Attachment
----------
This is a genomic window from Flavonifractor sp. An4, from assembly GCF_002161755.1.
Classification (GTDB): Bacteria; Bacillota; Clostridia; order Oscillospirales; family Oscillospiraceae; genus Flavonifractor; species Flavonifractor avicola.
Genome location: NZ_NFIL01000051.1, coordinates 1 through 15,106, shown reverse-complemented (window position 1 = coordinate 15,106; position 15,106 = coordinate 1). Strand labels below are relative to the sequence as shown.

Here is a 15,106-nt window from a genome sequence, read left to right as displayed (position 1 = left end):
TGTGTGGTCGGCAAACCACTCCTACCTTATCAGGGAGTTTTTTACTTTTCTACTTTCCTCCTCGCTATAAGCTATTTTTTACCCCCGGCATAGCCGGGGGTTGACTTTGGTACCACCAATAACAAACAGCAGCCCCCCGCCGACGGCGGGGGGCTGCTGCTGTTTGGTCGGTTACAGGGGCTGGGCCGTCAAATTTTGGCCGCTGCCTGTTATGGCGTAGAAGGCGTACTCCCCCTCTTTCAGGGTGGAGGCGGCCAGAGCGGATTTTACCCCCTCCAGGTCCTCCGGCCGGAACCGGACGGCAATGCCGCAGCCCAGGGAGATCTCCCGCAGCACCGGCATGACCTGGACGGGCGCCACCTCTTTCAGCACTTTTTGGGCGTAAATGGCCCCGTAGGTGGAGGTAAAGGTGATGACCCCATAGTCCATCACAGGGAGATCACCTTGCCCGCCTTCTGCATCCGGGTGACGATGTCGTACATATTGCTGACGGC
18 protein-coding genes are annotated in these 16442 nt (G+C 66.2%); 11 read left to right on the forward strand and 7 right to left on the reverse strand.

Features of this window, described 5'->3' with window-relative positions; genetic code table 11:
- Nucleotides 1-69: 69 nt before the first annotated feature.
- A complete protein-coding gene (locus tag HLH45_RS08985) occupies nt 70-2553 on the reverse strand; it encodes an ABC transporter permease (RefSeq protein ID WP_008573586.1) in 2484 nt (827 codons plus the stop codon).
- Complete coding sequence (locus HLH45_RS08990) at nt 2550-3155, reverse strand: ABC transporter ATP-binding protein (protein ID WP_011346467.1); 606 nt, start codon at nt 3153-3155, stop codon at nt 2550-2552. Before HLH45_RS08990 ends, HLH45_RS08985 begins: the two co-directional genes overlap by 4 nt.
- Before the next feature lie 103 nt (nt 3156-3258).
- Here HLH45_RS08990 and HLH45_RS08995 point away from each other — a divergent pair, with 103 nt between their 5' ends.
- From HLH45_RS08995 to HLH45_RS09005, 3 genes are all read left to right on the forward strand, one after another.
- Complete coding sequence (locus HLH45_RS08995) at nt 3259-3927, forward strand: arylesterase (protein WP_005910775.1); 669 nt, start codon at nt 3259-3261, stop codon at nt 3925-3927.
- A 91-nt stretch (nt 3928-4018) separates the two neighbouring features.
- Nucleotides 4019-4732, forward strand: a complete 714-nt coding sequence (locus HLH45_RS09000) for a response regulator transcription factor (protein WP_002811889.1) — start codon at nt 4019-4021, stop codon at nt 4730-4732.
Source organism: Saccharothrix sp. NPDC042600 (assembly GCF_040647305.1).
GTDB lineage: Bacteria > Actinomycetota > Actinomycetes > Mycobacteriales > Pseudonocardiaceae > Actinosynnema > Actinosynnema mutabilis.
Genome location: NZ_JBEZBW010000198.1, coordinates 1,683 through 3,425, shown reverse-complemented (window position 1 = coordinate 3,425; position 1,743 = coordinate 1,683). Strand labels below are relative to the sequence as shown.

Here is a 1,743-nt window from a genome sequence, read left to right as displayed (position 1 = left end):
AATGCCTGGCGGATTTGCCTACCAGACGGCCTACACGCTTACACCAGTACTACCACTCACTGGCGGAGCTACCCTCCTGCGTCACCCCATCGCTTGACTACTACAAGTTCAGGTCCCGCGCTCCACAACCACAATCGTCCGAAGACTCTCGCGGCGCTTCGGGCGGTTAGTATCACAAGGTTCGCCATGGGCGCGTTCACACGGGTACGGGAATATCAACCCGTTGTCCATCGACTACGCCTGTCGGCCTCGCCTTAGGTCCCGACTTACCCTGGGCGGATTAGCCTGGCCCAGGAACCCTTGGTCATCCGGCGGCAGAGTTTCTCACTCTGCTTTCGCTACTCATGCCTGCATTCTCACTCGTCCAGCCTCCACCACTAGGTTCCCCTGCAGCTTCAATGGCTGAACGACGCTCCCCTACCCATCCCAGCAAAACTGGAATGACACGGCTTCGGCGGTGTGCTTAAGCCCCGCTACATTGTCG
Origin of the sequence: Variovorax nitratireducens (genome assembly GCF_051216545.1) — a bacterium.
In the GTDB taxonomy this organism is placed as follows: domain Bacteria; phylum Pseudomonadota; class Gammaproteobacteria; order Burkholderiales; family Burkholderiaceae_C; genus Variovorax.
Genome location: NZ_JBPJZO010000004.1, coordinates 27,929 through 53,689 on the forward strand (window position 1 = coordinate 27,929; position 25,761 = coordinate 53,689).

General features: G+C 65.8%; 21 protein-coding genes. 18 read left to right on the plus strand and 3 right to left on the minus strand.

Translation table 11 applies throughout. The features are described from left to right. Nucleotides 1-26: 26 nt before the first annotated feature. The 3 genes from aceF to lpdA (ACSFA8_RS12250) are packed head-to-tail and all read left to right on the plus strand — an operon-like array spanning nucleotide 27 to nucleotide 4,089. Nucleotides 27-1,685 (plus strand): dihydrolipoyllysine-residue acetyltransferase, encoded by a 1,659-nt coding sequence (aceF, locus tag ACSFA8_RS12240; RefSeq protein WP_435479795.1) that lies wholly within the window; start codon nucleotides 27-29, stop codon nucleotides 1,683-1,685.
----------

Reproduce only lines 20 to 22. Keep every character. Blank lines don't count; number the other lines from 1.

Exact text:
Here is a 1,743-nt window from a genome sequence, read left to right as displayed (position 1 = left end):
AATGCCTGGCGGATTTGCCTACCAGACGGCCTACACGCTTACACCAGTACTACCACTCACTGGCGGAGCTACCCTCCTGCGTCACCCCATCGCTTGACTACTACAAGTTCAGGTCCCGCGCTCCACAACCACAATCGTCCGAAGACTCTCGCGGCGCTTCGGGCGGTTAGTATCACAAGGTTCGCCATGGGCGCGTTCACACGGGTACGGGAATATCAACCCGTTGTCCATCGACTACGCCTGTCGGCCTCGCCTTAGGTCCCGACTTACCCTGGGCGGATTAGCCTGGCCCAGGAACCCTTGGTCATCCGGCGGCAGAGTTTCTCACTCTGCTTTCGCTACTCATGCCTGCATTCTCACTCGTCCAGCCTCCACCACTAGGTTCCCCTGCAGCTTCAATGGCTGAACGACGCTCCCCTACCCATCCCAGCAAAACTGGAATGACACGGCTTCGGCGGTGTGCTTAAGCCCCGCTACATTGTCG
Origin of the sequence: Variovorax nitratireducens (genome assembly GCF_051216545.1) — a bacterium.